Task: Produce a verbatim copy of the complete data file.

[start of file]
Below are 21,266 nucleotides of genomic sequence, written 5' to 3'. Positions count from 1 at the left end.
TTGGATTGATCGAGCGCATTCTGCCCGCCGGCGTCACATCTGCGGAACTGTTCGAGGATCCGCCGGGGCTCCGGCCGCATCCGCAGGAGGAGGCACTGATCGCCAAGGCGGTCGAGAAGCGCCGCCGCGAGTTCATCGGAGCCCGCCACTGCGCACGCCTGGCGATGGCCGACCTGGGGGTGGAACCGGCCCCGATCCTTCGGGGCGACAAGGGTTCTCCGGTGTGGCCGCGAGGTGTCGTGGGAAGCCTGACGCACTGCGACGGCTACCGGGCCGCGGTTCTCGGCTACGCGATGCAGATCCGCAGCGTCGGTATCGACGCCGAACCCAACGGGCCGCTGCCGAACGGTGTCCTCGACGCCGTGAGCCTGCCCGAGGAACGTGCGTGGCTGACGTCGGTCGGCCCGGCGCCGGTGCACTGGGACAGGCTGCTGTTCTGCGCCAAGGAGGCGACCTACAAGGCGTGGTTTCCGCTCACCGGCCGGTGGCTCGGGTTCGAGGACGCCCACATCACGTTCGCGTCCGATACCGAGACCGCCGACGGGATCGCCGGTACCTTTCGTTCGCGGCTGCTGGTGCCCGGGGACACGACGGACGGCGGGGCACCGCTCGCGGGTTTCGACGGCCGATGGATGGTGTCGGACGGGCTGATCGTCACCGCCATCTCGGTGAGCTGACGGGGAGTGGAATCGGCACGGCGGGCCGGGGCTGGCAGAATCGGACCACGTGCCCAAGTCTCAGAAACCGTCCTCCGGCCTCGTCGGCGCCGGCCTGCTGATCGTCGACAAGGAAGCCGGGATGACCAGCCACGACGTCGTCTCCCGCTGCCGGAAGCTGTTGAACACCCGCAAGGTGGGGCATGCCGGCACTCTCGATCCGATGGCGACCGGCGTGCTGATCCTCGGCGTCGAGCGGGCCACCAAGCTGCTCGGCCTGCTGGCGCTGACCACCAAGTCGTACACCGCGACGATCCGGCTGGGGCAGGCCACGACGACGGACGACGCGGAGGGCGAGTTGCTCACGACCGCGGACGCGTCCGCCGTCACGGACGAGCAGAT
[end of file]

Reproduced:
Below are 21,266 nucleotides of genomic sequence, written 5' to 3'. Positions count from 1 at the left end.
TTGGATTGATCGAGCGCATTCTGCCCGCCGGCGTCACATCTGCGGAACTGTTCGAGGATCCGCCGGGGCTCCGGCCGCATCCGCAGGAGGAGGCACTGATCGCCAAGGCGGTCGAGAAGCGCCGCCGCGAGTTCATCGGAGCCCGCCACTGCGCACGCCTGGCGATGGCCGACCTGGGGGTGGAACCGGCCCCGATCCTTCGGGGCGACAAGGGTTCTCCGGTGTGGCCGCGAGGTGTCGTGGGAAGCCTGACGCACTGCGACGGCTACCGGGCCGCGGTTCTCGGCTACGCGATGCAGATCCGCAGCGTCGGTATCGACGCCGAACCCAACGGGCCGCTGCCGAACGGTGTCCTCGACGCCGTGAGCCTGCCCGAGGAACGTGCGTGGCTGACGTCGGTCGGCCCGGCGCCGGTGCACTGGGACAGGCTGCTGTTCTGCGCCAAGGAGGCGACCTACAAGGCGTGGTTTCCGCTCACCGGCCGGTGGCTCGGGTTCGAGGACGCCCACATCACGTTCGCGTCCGATACCGAGACCGCCGACGGGATCGCCGGTACCTTTCGTTCGCGGCTGCTGGTGCCCGGGGACACGACGGACGGCGGGGCACCGCTCGCGGGTTTCGACGGCCGATGGATGGTGTCGGACGGGCTGATCGTCACCGCCATCTCGGTGAGCTGACGGGGAGTGGAATCGGCACGGCGGGCCGGGGCTGGCAGAATCGGACCACGTGCCCAAGTCTCAGAAACCGTCCTCCGGCCTCGTCGGCGCCGGCCTGCTGATCGTCGACAAGGAAGCCGGGATGACCAGCCACGACGTCGTCTCCCGCTGCCGGAAGCTGTTGAACACCCGCAAGGTGGGGCATGCCGGCACTCTCGATCCGATGGCGACCGGCGTGCTGATCCTCGGCGTCGAGCGGGCCACCAAGCTGCTCGGCCTGCTGGCGCTGACCACCAAGTCGTACACCGCGACGATCCGGCTGGGGCAGGCCACGACGACGGACGACGCGGAGGGCGAGTTGCTCACGACCGCGGACGCGTCCGCCGTCACGGACGAGCAGAT